Helio Castroneves leads during the IndyCar Series' Honda Grand Prix auto race in St. Petersburg, Fla.
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ST. PETERSBURG, Fla. — Helio Castroneves stopped his first victory lap in more than a year when he made it to Dan Wheldon Way.
He climbed from his car and climbed the fence, same as he does after every win.
Then Castroneves darted across the street and patted the sign that was erected in Turn 10 earlier this month as a tribute to the fallen IndyCar star. He then emotionally doubled over against the wall and seemed to be wiping tears away inside his helmet.
“No question about it, this is for our friend upstairs, Dan Wheldon,” Castroneves said. “I used to stop in Turn 1 and celebrate, and this time I said I’m going to do something else in a different corner. I saw Turn 10, I didn’t plan. As soon as I kind of celebrate, I look and I saw Dan’s sign. It’s amazing. It was a perfect fit for this race, a perfect way to start the season.”
“I felt very touched by seeing his name there. What happened last year, we still hurt, but we’ve got to keep moving on.”
The IndyCar Series finally returned to racing on Sunday, its first event since Wheldon was killed in last October’s season finale. The opener was through the streets of St. Petersburg, the Englishman’s adopted hometown, where his wife and two sons still live and where Wheldon won the inaugural 2005 race.
The prerace ceremony included a tribute video of Wheldon, and his younger sister, Holly, dropped the green flag.
“I think it is still so fresh, and I think in some ways it’s almost fitting the first race was in St. Pete,” runner-up Scott Dixon said. “For me, personally, I just miss the guy.”
The race itself was somewhat anticlimactic, with Castroneves’ bold pass of Dixon 27 laps from the finish one of the few memorable moments on track. But a nice, clean, race was probably just what IndyCar needed after the horrific 15-car accident that killed Wheldon at Las Vegas Motor Speedway.
With a five-month layoff after the accident, Wheldon’s death haunted the series and halted any sense of normalcy for the drivers.
So even after finally getting a race in the record books, Wheldon was still on everyone’s mind.
“Most of all we are missing Dan,” said third-place finisher Ryan Hunter-Reay. “That wound is still fresh and this race would have been better with him in it, that’s for sure.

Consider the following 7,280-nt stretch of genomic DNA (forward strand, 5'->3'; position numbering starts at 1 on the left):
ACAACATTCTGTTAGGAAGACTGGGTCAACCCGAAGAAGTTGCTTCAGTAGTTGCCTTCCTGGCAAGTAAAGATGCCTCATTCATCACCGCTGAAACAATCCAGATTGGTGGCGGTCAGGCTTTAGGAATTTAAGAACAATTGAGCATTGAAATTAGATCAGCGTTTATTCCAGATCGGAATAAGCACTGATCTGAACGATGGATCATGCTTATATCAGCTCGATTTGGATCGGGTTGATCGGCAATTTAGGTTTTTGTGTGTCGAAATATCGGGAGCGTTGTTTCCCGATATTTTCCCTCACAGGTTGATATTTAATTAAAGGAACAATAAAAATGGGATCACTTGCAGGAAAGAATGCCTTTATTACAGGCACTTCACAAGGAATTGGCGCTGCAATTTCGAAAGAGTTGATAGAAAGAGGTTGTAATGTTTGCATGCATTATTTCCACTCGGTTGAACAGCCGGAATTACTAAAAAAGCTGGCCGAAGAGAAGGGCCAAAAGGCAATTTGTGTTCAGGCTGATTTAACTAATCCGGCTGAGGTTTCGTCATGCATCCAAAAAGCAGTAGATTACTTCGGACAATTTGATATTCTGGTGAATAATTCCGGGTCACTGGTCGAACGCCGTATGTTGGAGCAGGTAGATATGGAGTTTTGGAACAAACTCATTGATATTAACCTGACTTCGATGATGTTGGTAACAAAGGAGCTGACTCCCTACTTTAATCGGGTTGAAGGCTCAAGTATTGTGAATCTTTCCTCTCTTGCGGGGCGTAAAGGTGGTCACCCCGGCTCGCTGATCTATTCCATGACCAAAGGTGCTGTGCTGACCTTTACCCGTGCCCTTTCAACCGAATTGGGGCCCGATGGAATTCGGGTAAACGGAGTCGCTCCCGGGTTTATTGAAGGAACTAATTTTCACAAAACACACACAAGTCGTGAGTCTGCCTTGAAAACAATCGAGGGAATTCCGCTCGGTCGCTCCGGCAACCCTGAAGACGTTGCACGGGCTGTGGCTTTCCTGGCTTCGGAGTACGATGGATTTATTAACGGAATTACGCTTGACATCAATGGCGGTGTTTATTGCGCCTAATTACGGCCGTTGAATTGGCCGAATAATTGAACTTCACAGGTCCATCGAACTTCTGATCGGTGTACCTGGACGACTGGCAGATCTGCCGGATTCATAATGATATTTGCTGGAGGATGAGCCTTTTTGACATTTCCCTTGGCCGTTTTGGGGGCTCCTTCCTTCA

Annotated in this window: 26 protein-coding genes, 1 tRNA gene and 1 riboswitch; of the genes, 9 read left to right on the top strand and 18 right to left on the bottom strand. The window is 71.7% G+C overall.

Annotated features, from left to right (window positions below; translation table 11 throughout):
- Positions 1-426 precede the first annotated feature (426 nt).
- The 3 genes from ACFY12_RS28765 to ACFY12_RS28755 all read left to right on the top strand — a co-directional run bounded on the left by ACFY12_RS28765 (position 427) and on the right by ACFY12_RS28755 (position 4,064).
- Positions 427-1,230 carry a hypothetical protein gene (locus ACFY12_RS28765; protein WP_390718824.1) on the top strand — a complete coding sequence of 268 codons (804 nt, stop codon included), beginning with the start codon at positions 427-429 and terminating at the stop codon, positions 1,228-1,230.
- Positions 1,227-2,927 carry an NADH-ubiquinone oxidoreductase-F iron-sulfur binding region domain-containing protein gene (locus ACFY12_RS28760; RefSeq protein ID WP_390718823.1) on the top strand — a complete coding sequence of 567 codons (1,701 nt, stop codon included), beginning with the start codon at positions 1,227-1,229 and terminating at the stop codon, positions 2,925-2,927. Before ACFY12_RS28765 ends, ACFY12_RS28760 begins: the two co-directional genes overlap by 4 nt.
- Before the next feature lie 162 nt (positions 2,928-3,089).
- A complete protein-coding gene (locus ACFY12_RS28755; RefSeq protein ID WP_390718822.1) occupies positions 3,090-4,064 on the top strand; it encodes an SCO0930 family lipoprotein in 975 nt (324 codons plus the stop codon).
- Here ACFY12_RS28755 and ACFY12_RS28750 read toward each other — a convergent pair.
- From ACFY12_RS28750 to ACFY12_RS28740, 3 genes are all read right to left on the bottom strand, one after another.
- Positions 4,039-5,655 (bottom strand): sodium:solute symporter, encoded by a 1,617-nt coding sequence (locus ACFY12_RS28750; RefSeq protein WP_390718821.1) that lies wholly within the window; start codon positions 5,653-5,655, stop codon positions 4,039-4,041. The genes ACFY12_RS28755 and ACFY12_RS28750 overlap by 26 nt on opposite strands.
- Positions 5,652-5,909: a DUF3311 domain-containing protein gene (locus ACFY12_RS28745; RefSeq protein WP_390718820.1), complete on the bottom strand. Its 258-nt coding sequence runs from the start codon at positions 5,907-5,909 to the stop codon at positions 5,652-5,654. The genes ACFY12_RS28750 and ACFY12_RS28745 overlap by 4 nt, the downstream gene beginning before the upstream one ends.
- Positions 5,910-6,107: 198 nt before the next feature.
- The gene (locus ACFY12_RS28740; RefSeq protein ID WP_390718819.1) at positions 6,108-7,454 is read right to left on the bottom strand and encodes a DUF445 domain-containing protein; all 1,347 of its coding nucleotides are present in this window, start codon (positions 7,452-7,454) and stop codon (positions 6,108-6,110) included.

“We love the Wheldon family. This is their city.”
That’s been the theme this entire weekend, and it overshadowed everything IndyCar brought into this new season.
IndyCar welcomed multiple engine manufacturers Sunday with Chevrolet and Lotus joining Honda, and the introduction of the first new car since 2003. Because he was without a full-time ride last season, Wheldon was the development driver for the new car, and Dallara named it the DW12 after his death.
It was designed to upgrade both technology and safety measures, and Castroneves believed it might have made a difference in the season finale.
“This car we had today, unfortunately, it came just a little too late,” he said. “If we did have this car in the last race of the season, I believe Dan would be here.”
The new car wasn’t put through much of a safety test on Sunday; Castroneves’ spin of Ed Carpenter, and James Jakes running into the tire barrier in Turn 10 were the only two caution-causing incidents.
Pole-sitter Will Power was done in by strategy that backfired — the Penske team brought him into the pits during an early caution, and the loss of track position took him out of contention. He spent most of the race mired in traffic and was grateful to leave with a seventh-place finish.
“That was the worst race of my life,” he said. “I had the best car I’ve ever had, it was so fast, and we just got shuffled back there after that first pit stop.”
Dario Franchitti, the defending series champion and race winner, was 13th.